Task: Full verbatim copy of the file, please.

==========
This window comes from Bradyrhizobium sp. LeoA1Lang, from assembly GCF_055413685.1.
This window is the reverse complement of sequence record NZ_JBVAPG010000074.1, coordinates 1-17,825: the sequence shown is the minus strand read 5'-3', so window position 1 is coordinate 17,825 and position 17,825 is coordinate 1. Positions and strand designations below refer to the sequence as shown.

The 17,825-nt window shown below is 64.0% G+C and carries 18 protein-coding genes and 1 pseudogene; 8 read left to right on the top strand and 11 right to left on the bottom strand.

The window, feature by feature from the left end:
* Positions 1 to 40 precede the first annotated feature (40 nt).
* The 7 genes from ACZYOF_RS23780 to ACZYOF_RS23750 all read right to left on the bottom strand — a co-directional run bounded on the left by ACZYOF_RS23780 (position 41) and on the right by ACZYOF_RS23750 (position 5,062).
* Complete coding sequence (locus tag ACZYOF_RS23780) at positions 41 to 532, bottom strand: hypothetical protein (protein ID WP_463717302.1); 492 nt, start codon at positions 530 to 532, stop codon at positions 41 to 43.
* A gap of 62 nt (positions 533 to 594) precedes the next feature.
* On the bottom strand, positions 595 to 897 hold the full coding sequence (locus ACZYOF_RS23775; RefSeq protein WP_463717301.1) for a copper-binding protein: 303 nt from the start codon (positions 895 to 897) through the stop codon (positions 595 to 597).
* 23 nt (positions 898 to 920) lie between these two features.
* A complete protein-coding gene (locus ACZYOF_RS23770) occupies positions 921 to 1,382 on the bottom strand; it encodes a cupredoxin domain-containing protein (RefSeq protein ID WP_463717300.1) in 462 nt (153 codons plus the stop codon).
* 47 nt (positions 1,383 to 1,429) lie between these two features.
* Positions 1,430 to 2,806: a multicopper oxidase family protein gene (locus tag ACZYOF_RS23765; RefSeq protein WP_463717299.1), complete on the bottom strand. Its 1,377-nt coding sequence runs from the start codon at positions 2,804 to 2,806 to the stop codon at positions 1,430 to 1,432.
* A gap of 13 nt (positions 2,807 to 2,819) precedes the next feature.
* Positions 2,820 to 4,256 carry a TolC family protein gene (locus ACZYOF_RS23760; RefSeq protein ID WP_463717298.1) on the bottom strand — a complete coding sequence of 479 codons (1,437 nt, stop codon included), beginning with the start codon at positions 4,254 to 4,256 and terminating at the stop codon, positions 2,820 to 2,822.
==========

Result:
This window comes from Bradyrhizobium sp. LeoA1Lang, from assembly GCF_055413685.1.
This window is the reverse complement of sequence record NZ_JBVAPG010000074.1, coordinates 1-17,825: the sequence shown is the minus strand read 5'-3', so window position 1 is coordinate 17,825 and position 17,825 is coordinate 1. Positions and strand designations below refer to the sequence as shown.

The 17,825-nt window shown below is 64.0% G+C and carries 18 protein-coding genes and 1 pseudogene; 8 read left to right on the top strand and 11 right to left on the bottom strand.

The window, feature by feature from the left end:
* Positions 1 to 40 precede the first annotated feature (40 nt).
* The 7 genes from ACZYOF_RS23780 to ACZYOF_RS23750 all read right to left on the bottom strand — a co-directional run bounded on the left by ACZYOF_RS23780 (position 41) and on the right by ACZYOF_RS23750 (position 5,062).
* Complete coding sequence (locus tag ACZYOF_RS23780) at positions 41 to 532, bottom strand: hypothetical protein (protein ID WP_463717302.1); 492 nt, start codon at positions 530 to 532, stop codon at positions 41 to 43.
* A gap of 62 nt (positions 533 to 594) precedes the next feature.
* On the bottom strand, positions 595 to 897 hold the full coding sequence (locus ACZYOF_RS23775; RefSeq protein WP_463717301.1) for a copper-binding protein: 303 nt from the start codon (positions 895 to 897) through the stop codon (positions 595 to 597).
* 23 nt (positions 898 to 920) lie between these two features.
* A complete protein-coding gene (locus ACZYOF_RS23770) occupies positions 921 to 1,382 on the bottom strand; it encodes a cupredoxin domain-containing protein (RefSeq protein ID WP_463717300.1) in 462 nt (153 codons plus the stop codon).
* 47 nt (positions 1,383 to 1,429) lie between these two features.
* Positions 1,430 to 2,806: a multicopper oxidase family protein gene (locus tag ACZYOF_RS23765; RefSeq protein WP_463717299.1), complete on the bottom strand. Its 1,377-nt coding sequence runs from the start codon at positions 2,804 to 2,806 to the stop codon at positions 1,430 to 1,432.
* A gap of 13 nt (positions 2,807 to 2,819) precedes the next feature.
* Positions 2,820 to 4,256 carry a TolC family protein gene (locus ACZYOF_RS23760; RefSeq protein ID WP_463717298.1) on the bottom strand — a complete coding sequence of 479 codons (1,437 nt, stop codon included), beginning with the start codon at positions 4,254 to 4,256 and terminating at the stop codon, positions 2,820 to 2,822.